U.S. Electricity Customers Experienced 8 Hours of Power Interruptions in 2020
On average, U.S. electricity customers experienced just over eight hours of electric power interruptions in 2020, the most since we began collecting electricity reliability data in 2013.
The average U.S. electricity customer experienced nearly 20 more minutes of power interruptions in 2020 than in 2017, the year with second-longest duration of interruptions in our records. When major events are excluded, the average duration of interruptions customers experienced annually from 2013 to 2020 was consistently around two hours.
Different factors cause power interruptions, including weather, vegetation patterns, and utility practices. Utilities can report interruption duration values with major events (including snowstorms, wildfires, and hurricanes), without major events, or both.
One metric used to measure the reliability of U.S. electric utilities is the System Average Interruption Duration Index (SAIDI), which measures the total time an average customer experiences a non-momentary power interruption in a one-year period. SAIDI is often paired with the System Average Interruption Frequency Index (SAIFI), which measures the frequency of interruptions.
Electricity customers in the District of Columbia, Arizona, Nevada, North Dakota, and South Dakota had the shortest total time of electricity interruptions in 2020, ranging from 44 minutes in the District of Columbia to 101 minutes in South Dakota.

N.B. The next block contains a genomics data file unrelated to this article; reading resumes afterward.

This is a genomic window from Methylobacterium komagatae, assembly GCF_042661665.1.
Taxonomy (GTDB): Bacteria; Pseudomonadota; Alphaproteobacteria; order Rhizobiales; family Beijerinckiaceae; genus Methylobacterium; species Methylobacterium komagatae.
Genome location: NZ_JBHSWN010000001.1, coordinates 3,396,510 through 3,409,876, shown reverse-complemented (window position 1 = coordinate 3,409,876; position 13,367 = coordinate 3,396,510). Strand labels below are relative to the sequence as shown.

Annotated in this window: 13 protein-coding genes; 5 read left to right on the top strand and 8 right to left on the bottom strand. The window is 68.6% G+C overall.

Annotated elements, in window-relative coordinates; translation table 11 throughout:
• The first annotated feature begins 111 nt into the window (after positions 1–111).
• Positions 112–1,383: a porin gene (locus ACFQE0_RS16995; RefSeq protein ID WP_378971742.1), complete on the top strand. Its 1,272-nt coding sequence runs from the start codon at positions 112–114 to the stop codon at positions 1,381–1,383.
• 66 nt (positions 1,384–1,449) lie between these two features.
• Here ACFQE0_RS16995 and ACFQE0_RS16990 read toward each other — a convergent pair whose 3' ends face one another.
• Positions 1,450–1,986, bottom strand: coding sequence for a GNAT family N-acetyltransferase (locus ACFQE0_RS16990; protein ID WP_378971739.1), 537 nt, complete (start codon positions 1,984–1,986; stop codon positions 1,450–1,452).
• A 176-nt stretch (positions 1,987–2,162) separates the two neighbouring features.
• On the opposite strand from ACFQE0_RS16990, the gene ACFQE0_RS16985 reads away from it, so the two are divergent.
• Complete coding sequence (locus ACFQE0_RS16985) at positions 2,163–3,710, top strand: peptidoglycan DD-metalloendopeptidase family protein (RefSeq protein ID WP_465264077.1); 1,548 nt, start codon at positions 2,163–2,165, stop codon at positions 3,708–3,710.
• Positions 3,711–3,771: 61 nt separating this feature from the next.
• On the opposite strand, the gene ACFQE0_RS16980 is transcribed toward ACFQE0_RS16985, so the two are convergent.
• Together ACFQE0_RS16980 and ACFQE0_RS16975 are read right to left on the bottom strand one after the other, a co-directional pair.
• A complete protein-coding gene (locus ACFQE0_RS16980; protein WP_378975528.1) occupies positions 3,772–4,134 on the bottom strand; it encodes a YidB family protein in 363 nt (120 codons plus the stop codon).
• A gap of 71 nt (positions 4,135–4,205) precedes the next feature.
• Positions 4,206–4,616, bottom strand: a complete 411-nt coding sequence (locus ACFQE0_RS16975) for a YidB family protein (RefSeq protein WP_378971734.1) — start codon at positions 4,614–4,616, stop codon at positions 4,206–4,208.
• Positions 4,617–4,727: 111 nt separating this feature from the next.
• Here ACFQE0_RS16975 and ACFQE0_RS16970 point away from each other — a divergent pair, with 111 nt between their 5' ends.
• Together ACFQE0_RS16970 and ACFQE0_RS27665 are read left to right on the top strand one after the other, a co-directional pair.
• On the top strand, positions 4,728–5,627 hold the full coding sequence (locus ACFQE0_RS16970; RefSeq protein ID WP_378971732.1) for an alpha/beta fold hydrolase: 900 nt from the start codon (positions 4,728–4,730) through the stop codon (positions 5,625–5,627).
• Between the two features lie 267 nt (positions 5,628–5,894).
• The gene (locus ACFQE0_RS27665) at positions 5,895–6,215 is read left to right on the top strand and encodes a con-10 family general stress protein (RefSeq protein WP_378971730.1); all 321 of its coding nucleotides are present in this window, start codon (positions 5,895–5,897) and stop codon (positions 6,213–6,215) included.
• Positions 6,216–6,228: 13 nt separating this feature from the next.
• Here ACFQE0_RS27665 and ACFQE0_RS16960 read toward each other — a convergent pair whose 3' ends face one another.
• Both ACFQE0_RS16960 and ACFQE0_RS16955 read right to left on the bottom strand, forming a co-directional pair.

Customers in Alabama, Iowa, Connecticut, Oklahoma, and Louisiana experienced the most time with interrupted power in 2020, ranging from almost 29 hours in Alabama to 60 hours in Louisiana. The long interruptions were largely because of major weather events. The United States experienced 14 hurricanes in 2020 and 11 major storms, making for an extremely disruptive Atlantic weather season.
Louisiana experienced the most active storm season in the state’s history, including Hurricane Laura, which was the state’s second-most costly storm after Hurricane Rita in 2005. Alabama was also hit with several hurricanes. Tropical Storm Isaias severely affected Connecticut, leaving about 750,000 electricity customers without power, some for over a week.
A derecho affected Iowa and other parts of the Midwest, causing widespread power outages and damaging grid infrastructure. Damages from the derecho resulted in the early retirement of Iowa’s only nuclear power plant, the Duane Arnold Energy Center, ahead of the plant’s scheduled October 2020 decommissioning. In Oklahoma, an ice storm in October 2020 resulted in widespread power outages.
Maine, historically a state with long electricity interruptions during the winter, is a heavily forested state where power interruptions resulting from falling tree branches are common. In 2020, Maine saw the highest average number of power interruptions.
Electricity reliability metrics are explained further in our video guide on SAIDI and SAIFI and are available in our Annual Electric Power Industry Report. In 2021, we also began publishing reliability statistics in our Electric Power Annual in a new chapter, Chapter 11: Reliability.
Principal contributors: Anodyne Lindstrom, Sara Hoff
Originally published on TODAY IN ENERGY.
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